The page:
Eco-friendly firms should take heed of the concerns of millennials as people in this age bracket will have significant spending power in the coming decades, said DBS' chief investment officer yesterday.
Mr Hou Wey Fook told a briefing that companies will do very well if they can meet the demands of this demographic, who were born between 1981 and 1996.
Sustainable investing is an area set to benefit, he added, noting that 90 million millennials across the world stand to inherit US$30 trillion (S$41 trillion) over the next few decades.
Mr Hou said: "The world is changing, and (the changes have) profound implications to the way we should be investing.
"If a public-listed company is not embracing sustainability policies, I'm afraid it will be bypassed," he added, noting that climate change is on millennials' minds.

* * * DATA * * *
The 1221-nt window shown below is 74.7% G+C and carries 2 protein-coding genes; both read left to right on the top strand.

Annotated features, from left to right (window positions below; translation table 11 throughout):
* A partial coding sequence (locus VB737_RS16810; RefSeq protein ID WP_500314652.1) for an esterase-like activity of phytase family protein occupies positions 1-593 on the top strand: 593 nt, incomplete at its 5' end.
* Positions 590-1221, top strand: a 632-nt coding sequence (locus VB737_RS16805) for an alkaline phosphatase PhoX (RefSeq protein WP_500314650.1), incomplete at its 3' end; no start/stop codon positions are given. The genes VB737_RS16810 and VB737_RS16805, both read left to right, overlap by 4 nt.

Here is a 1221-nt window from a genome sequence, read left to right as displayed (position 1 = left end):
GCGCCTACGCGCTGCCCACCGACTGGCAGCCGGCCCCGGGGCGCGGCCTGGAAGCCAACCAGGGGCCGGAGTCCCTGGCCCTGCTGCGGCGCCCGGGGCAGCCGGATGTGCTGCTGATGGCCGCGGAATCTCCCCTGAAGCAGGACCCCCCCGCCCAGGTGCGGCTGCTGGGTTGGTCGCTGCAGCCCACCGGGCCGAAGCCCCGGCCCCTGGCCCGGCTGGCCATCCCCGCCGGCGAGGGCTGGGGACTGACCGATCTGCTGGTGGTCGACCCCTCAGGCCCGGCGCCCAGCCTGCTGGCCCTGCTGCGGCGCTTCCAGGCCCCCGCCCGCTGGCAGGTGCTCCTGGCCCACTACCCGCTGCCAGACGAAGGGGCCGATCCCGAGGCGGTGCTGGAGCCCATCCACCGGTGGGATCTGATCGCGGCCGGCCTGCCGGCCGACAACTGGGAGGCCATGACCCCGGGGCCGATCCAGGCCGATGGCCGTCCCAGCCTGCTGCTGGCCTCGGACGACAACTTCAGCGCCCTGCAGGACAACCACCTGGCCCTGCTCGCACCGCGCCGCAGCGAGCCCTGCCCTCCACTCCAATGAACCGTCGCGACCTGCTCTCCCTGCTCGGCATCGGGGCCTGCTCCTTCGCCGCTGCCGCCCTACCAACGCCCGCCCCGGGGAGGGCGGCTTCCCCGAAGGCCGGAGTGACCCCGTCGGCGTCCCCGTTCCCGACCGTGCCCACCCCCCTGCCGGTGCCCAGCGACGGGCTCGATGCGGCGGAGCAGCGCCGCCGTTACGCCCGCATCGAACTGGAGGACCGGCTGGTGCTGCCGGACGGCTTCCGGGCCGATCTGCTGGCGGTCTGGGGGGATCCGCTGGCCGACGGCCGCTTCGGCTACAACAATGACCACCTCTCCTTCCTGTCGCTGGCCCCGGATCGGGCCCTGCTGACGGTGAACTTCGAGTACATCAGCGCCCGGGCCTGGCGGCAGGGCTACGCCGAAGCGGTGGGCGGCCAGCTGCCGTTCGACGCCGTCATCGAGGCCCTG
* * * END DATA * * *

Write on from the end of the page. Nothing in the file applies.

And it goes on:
A DBS report said that millennials are almost twice as likely to invest in companies or funds that target specific social or environmental outcomes.
"Sustainable investing is becoming increasingly compelling, given the increasing awareness among (millennials)," the report added.
Analysts predict that environmental, social and governance investments will be part of core investment portfolios in the future.
Portfolios will also be increasingly rated according to the impact they have on the environment and society, they added.
Mr Hou, who was outlining the bank's outlook for the rest of the year, said the listing of Beyond Meat is a sign of how well environmentally friendly products can do.
Beyond Meat's shares have soared more than 570 per cent since the firm's initial public offering last month, CNN reported.
The California-based company was valued at nearly US$10 billion in what has been called the most successful market debut this year.
Mr Hou added that firms can also benefit if their products impress on social media, given that millennials grew up with the likes of Facebook, Instagram and Snapchat.
But they will not be the sole group to dictate investment trends, he noted, pointing out that healthcare spending will also increase as the world's greying population has longer lifespans.